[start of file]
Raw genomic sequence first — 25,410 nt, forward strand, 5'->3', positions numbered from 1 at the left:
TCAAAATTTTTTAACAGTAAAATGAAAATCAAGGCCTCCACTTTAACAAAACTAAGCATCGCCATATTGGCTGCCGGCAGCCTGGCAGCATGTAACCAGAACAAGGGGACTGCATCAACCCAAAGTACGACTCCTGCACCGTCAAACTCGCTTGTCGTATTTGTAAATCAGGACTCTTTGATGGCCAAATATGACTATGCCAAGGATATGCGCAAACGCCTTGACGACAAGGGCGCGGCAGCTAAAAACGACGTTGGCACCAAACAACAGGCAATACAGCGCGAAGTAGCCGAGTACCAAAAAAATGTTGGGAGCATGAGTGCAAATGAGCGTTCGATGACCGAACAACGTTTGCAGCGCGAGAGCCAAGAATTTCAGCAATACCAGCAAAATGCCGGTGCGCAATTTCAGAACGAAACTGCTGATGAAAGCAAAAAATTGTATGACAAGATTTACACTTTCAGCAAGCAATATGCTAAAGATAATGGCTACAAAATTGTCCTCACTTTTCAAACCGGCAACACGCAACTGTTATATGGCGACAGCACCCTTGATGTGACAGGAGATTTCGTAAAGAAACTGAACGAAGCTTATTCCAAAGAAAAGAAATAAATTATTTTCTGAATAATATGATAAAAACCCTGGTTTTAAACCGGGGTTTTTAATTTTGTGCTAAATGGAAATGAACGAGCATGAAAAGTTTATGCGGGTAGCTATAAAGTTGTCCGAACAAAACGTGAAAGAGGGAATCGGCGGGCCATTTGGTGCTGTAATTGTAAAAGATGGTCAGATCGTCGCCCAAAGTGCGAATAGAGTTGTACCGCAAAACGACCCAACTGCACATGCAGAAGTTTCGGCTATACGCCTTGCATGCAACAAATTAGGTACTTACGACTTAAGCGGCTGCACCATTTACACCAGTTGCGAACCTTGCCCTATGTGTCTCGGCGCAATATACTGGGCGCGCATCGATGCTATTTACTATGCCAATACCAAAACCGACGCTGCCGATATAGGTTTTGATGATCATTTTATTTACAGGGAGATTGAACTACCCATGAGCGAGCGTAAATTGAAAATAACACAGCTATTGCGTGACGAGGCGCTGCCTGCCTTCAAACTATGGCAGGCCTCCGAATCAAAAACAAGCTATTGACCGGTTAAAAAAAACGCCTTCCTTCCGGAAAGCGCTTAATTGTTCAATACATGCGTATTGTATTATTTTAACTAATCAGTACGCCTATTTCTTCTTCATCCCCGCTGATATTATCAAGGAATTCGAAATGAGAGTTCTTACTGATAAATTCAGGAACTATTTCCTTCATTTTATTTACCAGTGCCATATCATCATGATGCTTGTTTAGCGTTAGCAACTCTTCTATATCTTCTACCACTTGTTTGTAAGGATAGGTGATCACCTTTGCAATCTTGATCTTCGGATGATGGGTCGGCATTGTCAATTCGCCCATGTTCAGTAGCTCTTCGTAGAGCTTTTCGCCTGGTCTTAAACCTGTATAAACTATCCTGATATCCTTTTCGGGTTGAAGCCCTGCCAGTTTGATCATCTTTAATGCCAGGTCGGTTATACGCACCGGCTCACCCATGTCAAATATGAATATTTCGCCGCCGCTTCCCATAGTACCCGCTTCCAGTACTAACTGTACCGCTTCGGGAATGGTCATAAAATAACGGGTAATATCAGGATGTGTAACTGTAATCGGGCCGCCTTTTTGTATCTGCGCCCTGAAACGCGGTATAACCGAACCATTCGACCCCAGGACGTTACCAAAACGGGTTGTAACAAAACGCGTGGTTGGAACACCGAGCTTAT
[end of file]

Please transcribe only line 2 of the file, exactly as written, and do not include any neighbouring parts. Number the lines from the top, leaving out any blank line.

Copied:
TCAAAATTTTTTAACAGTAAAATGAAAATCAAGGCCTCCACTTTAACAAAACTAAGCATCGCCATATTGGCTGCCGGCAGCCTGGCAGCATGTAACCAGAACAAGGGGACTGCATCAACCCAAAGTACGACTCCTGCACCGTCAAACTCGCTTGTCGTATTTGTAAATCAGGACTCTTTGATGGCCAAATATGACTATGCCAAGGATATGCGCAAACGCCTTGACGACAAGGGCGCGGCAGCTAAAAACGACGTTGGCACCAAACAACAGGCAATACAGCGCGAAGTAGCCGAGTACCAAAAAAATGTTGGGAGCATGAGTGCAAATGAGCGTTCGATGACCGAACAACGTTTGCAGCGCGAGAGCCAAGAATTTCAGCAATACCAGCAAAATGCCGGTGCGCAATTTCAGAACGAAACTGCTGATGAAAGCAAAAAATTGTATGACAAGATTTACACTTTCAGCAAGCAATATGCTAAAGATAATGGCTACAAAATTGTCCTCACTTTTCAAACCGGCAACACGCAACTGTTATATGGCGACAGCACCCTTGATGTGACAGGAGATTTCGTAAAGAAACTGAACGAAGCTTATTCCAAAGAAAAGAAATAAATTATTTTCTGAATAATATGATAAAAACCCTGGTTTTAAACCGGGGTTTTTAATTTTGTGCTAAATGGAAATGAACGAGCATGAAAAGTTTATGCGGGTAGCTATAAAGTTGTCCGAACAAAACGTGAAAGAGGGAATCGGCGGGCCATTTGGTGCTGTAATTGTAAAAGATGGTCAGATCGTCGCCCAAAGTGCGAATAGAGTTGTACCGCAAAACGACCCAACTGCACATGCAGAAGTTTCGGCTATACGCCTTGCATGCAACAAATTAGGTACTTACGACTTAAGCGGCTGCACCATTTACACCAGTTGCGAACCTTGCCCTATGTGTCTCGGCGCAATATACTGGGCGCGCATCGATGCTATTTACTATGCCAATACCAAAACCGACGCTGCCGATATAGGTTTTGATGATCATTTTATTTACAGGGAGATTGAACTACCCATGAGCGAGCGTAAATTGAAAATAACACAGCTATTGCGTGACGAGGCGCTGCCTGCCTTCAAACTATGGCAGGCCTCCGAATCAAAAACAAGCTATTGACCGGTTAAAAAAAACGCCTTCCTTCCGGAAAGCGCTTAATTGTTCAATACATGCGTATTGTATTATTTTAACTAATCAGTACGCCTATTTCTTCTTCATCCCCGCTGATATTATCAAGGAATTCGAAATGAGAGTTCTTACTGATAAATTCAGGAACTATTTCCTTCATTTTATTTACCAGTGCCATATCATCATGATGCTTGTTTAGCGTTAGCAACTCTTCTATATCTTCTACCACTTGTTTGTAAGGATAGGTGATCACCTTTGCAATCTTGATCTTCGGATGATGGGTCGGCATTGTCAATTCGCCCATGTTCAGTAGCTCTTCGTAGAGCTTTTCGCCTGGTCTTAAACCTGTATAAACTATCCTGATATCCTTTTCGGGTTGAAGCCCTGCCAGTTTGATCATCTTTAATGCCAGGTCGGTTATACGCACCGGCTCACCCATGTCAAATATGAATATTTCGCCGCCGCTTCCCATAGTACCCGCTTCCAGTACTAACTGTACCGCTTCGGGAATGGTCATAAAATAACGGGTAATATCAGGATGTGTAACTGTAATCGGGCCGCCTTTTTGTATCTGCGCCCTGAAACGCGGTATAACCGAACCATTCGACCCCAGGACGTTACCAAAACGGGTTGTAACAAAACGCGTGGTTGGAACACCGAGCTTAT